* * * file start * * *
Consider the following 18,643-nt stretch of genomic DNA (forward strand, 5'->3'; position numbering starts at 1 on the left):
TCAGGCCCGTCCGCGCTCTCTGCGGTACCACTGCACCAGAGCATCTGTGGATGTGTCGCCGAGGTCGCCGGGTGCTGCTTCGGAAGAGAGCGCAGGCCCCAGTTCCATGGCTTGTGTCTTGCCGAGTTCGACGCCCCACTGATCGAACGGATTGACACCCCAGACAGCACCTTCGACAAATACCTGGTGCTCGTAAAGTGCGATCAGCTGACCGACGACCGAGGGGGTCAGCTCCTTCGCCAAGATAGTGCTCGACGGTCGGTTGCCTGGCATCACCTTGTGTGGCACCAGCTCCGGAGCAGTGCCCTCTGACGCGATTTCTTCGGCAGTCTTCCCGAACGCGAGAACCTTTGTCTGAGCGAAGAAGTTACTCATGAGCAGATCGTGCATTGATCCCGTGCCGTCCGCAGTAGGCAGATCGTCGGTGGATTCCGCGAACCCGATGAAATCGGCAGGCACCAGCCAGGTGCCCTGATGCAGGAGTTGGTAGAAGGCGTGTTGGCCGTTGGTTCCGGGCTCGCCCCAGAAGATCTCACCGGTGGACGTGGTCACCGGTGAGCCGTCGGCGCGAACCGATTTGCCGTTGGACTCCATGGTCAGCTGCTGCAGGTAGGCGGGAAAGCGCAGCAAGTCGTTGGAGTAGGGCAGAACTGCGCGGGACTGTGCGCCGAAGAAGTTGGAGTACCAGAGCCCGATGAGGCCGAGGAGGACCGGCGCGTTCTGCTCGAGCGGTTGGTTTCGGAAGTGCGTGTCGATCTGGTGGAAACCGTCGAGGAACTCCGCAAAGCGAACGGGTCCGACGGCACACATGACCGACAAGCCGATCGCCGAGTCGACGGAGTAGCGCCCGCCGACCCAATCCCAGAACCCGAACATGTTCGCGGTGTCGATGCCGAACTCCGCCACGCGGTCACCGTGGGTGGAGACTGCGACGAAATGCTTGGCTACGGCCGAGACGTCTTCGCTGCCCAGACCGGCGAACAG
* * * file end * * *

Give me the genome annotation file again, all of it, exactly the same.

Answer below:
Consider the following 18,643-nt stretch of genomic DNA (forward strand, 5'->3'; position numbering starts at 1 on the left):
TCAGGCCCGTCCGCGCTCTCTGCGGTACCACTGCACCAGAGCATCTGTGGATGTGTCGCCGAGGTCGCCGGGTGCTGCTTCGGAAGAGAGCGCAGGCCCCAGTTCCATGGCTTGTGTCTTGCCGAGTTCGACGCCCCACTGATCGAACGGATTGACACCCCAGACAGCACCTTCGACAAATACCTGGTGCTCGTAAAGTGCGATCAGCTGACCGACGACCGAGGGGGTCAGCTCCTTCGCCAAGATAGTGCTCGACGGTCGGTTGCCTGGCATCACCTTGTGTGGCACCAGCTCCGGAGCAGTGCCCTCTGACGCGATTTCTTCGGCAGTCTTCCCGAACGCGAGAACCTTTGTCTGAGCGAAGAAGTTACTCATGAGCAGATCGTGCATTGATCCCGTGCCGTCCGCAGTAGGCAGATCGTCGGTGGATTCCGCGAACCCGATGAAATCGGCAGGCACCAGCCAGGTGCCCTGATGCAGGAGTTGGTAGAAGGCGTGTTGGCCGTTGGTTCCGGGCTCGCCCCAGAAGATCTCACCGGTGGACGTGGTCACCGGTGAGCCGTCGGCGCGAACCGATTTGCCGTTGGACTCCATGGTCAGCTGCTGCAGGTAGGCGGGAAAGCGCAGCAAGTCGTTGGAGTAGGGCAGAACTGCGCGGGACTGTGCGCCGAAGAAGTTGGAGTACCAGAGCCCGATGAGGCCGAGGAGGACCGGCGCGTTCTGCTCGAGCGGTTGGTTTCGGAAGTGCGTGTCGATCTGGTGGAAACCGTCGAGGAACTCCGCAAAGCGAACGGGTCCGACGGCACACATGACCGACAAGCCGATCGCCGAGTCGACGGAGTAGCGCCCGCCGACCCAATCCCAGAACCCGAACATGTTCGCGGTGTCGATGCCGAACTCCGCCACGCGGTCACCGTGGGTGGAGACTGCGACGAAATGCTTGGCTACGGCCGAGACGTCTTCGCTGCCCAGACCGGCGAACAG